Among all the new products at Photokina 2014, is the Samsung NX1 the most exciting of all? Andy Westlake looks at this groundbreaking camera
Photokina 2014 brought us an array of exciting new cameras, from large-sensor zoom compacts to top-end SLRs. But one of the real stars of the show came from a less likely stable – the Samsung NX1.
The NX1 is a high-end compact system camera that’s designed to appeal to advanced enthusiasts. This places it in the same bracket as current standout cameras including the Fujifilm X-T1 and Olympus OM-D E-M1. But on paper, the NX1 offers the most impressive feature set of the lot.
Let’s just look at the headline spec. The NX1 has a 28-million-pixel APS-C CMOS sensor, with a hybrid autofocus system that includes phase detection elements arrayed across almost the entire frame. It can shoot at 15 frames per second with continuous autofocus, and with a 70-frame JPEG buffer. It also joins a select group of cameras that offer video recording at 4K resolution.
For viewing, the NX1 incorporates a large 2.36-million-dot electronic viewfinder, a 3in Super-Amoled tilting touchscreen, even a top-plate LCD panel of the type normally reserved for enthusiast DSLRs. The camera’s body is made of magnesium alloy, and is dustproof and splashproof. Naturally Wi-Fi with NFC is built-in, but Samsung has also added Bluetooth to give easy setup with a range of devices.
This is all pretty mouthwatering stuff, with the NX1 out-gunning the other top-end APS-C announcement at Photokina, the Canon EOS 7D Mark II, at least in terms of specification. Samsung believes this camera will be a game-changer for the industry, and it’s easy to understand where that enthusiasm comes from.
Sensor and image processor
The NX1 is based on a completely new 28-million-pixel sensor, which is the first APS-C sized unit to employ back-side illumination (BSI) technology. Samsung says this increases sensitivity, so that each pixel can record as much light as those on its previous 20-million-pixel sensors. In principle the technology also reduces lens shading effects. The available sensitivity range runs from ISO100 up to ISO 25,600 or ISO 51,200 in extended mode, an impressively high value that is usually the preserve of full frame SLRs.
The sensor includes no fewer than 205 phase detection elements for autofocus covering a wide area of the frame, which work in concert with 209 contrast detection elements in the hybrid autofocus system. Of these, 153 are cross-type, sensitive to both horizontal and vertical detail. What’s more, Samsung claims the system can track moving subjects while shooting at 15fps, and focus in just 55 milliseconds. It can also operate during movie recording. Our initial impressions from trying the camera out at Photokina are pretty positive – the NX1 focused quickly and decisively in Samsung’s reasonably well-lit demo area.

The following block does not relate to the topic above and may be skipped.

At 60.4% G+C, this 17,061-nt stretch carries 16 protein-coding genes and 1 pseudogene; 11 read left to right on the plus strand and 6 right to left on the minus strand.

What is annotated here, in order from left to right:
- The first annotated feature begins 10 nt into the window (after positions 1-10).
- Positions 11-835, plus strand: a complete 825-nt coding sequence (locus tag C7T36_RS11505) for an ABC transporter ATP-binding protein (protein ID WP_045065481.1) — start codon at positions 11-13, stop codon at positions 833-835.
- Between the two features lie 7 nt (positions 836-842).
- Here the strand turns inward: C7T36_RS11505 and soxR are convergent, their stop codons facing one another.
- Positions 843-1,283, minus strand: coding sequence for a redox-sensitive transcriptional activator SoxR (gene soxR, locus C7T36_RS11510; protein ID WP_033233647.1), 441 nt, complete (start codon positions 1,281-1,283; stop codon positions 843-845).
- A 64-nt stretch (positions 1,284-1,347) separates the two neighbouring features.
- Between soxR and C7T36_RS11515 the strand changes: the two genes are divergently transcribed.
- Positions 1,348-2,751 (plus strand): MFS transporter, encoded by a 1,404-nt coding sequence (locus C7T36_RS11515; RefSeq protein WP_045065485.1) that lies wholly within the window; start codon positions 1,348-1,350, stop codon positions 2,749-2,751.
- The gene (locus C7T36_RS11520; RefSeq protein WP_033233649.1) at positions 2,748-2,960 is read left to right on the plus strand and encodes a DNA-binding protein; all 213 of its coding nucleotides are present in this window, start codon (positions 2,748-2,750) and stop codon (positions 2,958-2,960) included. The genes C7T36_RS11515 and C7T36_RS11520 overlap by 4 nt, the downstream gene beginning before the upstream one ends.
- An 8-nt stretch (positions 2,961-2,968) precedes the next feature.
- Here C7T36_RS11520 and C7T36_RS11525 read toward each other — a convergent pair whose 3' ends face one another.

Image processing employs the DRIME V, Samsung’s most powerful processor yet. It uses a multi-core processor to achieve speeds 2.8x faster than its predecessor. Like the sensor, Samsung says it’s more power-efficient than previous designs, which helps allow a battery life of 500 shots per charge by CIPA standard testing – unusually high for a compact system camera.
Build and handling
The NX1 closely resembles a mid-size SLR in terms of design, with a central housing for its electronic viewfinder, a prominent handgrip, and a body that’s peppered with buttons and dials. It feels pretty solid in your hand, but doesn’t quite exude the same sense of bomb-proofing that you get from its most direct Photokina rival, the Canon EOS 7D Mark II.
One nice touch is a toggle lock on the exposure mode dial, similar to those on the Olympus OM-D E-M1 and Panasonic Lumix DMC-GH4. On the other hand, the top-left buttons for autofocus mode, metering, white balance and ISO are all rather small.
Samsung is keen to stress that the NX1 is equally capable of shooting video as well as stills. Its 4096 x 2160 pixel resolution 4K video is encoded using the H.265 codec, which is twice as space-efficient as the standard H.264 used by most cameras. The NX1 records at 80Mbps to its own SD card, so there’s no need for an external recorder, and has an input socket for an external microphone.
Samsung has also announced a raft of accessories for the NX1 which reveal the full extent of its ambitions. There’s a premium 50-150mm f/2.8 ‘S’ series lens to complement the existing 16-50mm f/2-2.8, and the high-power ED-SEF580A flash unit with a maximum guide number of 58. The ED-VGNX01 vertical grip replicates all of the NX1’s main controls for portrait format shooting.
The NX1 sees Samsung aiming higher than it ever has before, offering a true top-end model to rival cameras like the Olympus OM-D E-M1. On paper it’s a startlingly impressive camera, and one that looks worthy of serious attention. Samsung’s biggest problem to date has been one of brand perception, and convincing potential buyers that it’s a ‘proper‘ camera maker. The NX1 might just change all that, and we’re really looking forward to trying it out properly later this year.